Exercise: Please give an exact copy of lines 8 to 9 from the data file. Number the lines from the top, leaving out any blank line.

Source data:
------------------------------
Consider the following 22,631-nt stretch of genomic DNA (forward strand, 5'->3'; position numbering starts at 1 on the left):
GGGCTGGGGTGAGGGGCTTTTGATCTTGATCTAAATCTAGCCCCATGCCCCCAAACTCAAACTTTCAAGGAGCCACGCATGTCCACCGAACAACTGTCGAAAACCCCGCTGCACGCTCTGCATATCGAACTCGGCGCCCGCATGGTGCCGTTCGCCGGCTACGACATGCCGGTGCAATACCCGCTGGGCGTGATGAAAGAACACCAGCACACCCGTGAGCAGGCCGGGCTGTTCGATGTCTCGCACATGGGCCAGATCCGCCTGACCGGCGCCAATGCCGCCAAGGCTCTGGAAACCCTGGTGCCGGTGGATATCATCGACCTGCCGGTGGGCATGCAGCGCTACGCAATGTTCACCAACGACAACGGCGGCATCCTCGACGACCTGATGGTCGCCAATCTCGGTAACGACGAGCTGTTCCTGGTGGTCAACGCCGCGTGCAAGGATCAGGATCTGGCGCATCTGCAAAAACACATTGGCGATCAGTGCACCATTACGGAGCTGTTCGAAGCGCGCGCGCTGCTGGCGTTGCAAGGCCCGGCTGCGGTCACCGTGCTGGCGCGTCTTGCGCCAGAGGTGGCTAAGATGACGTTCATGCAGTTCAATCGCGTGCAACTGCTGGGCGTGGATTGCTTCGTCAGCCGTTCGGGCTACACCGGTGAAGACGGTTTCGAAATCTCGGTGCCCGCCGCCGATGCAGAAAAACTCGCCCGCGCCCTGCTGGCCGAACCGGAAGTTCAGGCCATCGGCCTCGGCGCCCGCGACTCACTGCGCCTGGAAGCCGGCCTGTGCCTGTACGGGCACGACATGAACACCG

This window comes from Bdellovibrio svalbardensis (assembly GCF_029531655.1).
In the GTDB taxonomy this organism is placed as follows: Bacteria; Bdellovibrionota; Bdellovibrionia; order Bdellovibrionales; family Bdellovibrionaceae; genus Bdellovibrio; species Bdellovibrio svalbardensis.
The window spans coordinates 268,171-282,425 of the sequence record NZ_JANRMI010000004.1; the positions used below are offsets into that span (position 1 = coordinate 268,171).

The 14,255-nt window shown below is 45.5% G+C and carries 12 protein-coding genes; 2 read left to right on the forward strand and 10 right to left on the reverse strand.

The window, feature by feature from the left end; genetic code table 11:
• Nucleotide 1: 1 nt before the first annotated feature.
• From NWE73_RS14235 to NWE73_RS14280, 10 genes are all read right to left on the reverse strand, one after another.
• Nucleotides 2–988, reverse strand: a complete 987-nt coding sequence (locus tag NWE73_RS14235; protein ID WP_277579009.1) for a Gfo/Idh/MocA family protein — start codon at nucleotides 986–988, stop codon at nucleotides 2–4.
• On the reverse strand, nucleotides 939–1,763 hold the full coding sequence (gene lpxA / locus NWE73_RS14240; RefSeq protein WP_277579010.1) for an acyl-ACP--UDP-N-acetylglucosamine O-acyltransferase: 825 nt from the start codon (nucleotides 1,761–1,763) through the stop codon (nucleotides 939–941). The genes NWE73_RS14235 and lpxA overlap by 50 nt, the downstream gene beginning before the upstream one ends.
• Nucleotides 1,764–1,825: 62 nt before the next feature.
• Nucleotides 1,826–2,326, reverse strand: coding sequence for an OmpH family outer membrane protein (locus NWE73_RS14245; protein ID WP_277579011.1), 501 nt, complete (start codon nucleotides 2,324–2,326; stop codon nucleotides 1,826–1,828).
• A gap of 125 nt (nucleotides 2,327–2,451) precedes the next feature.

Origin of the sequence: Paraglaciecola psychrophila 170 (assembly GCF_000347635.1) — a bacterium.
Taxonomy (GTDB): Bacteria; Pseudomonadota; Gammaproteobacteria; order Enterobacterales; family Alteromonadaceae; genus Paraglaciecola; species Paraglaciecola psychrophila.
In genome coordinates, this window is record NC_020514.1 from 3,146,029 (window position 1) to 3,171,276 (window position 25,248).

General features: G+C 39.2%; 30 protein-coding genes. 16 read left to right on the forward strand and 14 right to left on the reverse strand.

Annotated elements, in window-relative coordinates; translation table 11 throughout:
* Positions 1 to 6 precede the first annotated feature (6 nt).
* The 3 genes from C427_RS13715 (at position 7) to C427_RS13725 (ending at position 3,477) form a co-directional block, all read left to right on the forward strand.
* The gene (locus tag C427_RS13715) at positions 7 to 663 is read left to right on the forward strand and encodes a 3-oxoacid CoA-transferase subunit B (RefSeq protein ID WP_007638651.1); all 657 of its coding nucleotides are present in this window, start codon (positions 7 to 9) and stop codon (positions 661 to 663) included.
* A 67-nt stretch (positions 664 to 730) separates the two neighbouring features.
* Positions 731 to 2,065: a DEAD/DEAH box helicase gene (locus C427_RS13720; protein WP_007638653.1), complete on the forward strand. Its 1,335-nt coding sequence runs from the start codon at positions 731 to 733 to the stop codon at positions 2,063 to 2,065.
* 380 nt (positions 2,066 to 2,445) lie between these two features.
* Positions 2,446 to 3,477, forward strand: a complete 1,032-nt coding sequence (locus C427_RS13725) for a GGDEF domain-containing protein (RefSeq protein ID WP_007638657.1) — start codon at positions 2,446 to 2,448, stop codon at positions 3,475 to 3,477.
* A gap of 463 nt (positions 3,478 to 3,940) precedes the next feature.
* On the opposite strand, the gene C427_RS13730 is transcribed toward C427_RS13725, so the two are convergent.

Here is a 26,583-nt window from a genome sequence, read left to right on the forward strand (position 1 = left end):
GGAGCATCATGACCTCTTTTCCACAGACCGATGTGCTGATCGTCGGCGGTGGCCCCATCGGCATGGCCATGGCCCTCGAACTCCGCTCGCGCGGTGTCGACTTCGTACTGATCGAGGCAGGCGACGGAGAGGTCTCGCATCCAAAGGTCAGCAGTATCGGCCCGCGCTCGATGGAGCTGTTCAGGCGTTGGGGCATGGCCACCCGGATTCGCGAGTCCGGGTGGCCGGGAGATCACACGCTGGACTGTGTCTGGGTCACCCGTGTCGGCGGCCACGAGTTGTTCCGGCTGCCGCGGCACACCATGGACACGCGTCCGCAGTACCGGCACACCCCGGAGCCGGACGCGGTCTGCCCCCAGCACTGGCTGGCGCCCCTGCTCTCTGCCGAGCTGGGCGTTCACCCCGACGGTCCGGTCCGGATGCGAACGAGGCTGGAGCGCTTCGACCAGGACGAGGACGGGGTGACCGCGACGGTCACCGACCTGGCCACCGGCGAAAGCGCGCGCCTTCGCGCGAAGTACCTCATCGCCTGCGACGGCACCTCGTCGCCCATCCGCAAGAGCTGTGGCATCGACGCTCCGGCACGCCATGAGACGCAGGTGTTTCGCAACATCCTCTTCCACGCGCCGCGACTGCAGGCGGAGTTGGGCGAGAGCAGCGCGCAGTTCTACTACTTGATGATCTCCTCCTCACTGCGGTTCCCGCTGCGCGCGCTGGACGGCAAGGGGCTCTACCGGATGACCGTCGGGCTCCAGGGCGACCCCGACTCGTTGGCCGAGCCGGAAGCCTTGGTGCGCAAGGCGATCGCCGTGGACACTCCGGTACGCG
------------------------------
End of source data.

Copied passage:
• Nucleotide 1: 1 nt before the first annotated feature.
• From NWE73_RS14235 to NWE73_RS14280, 10 genes are all read right to left on the reverse strand, one after another.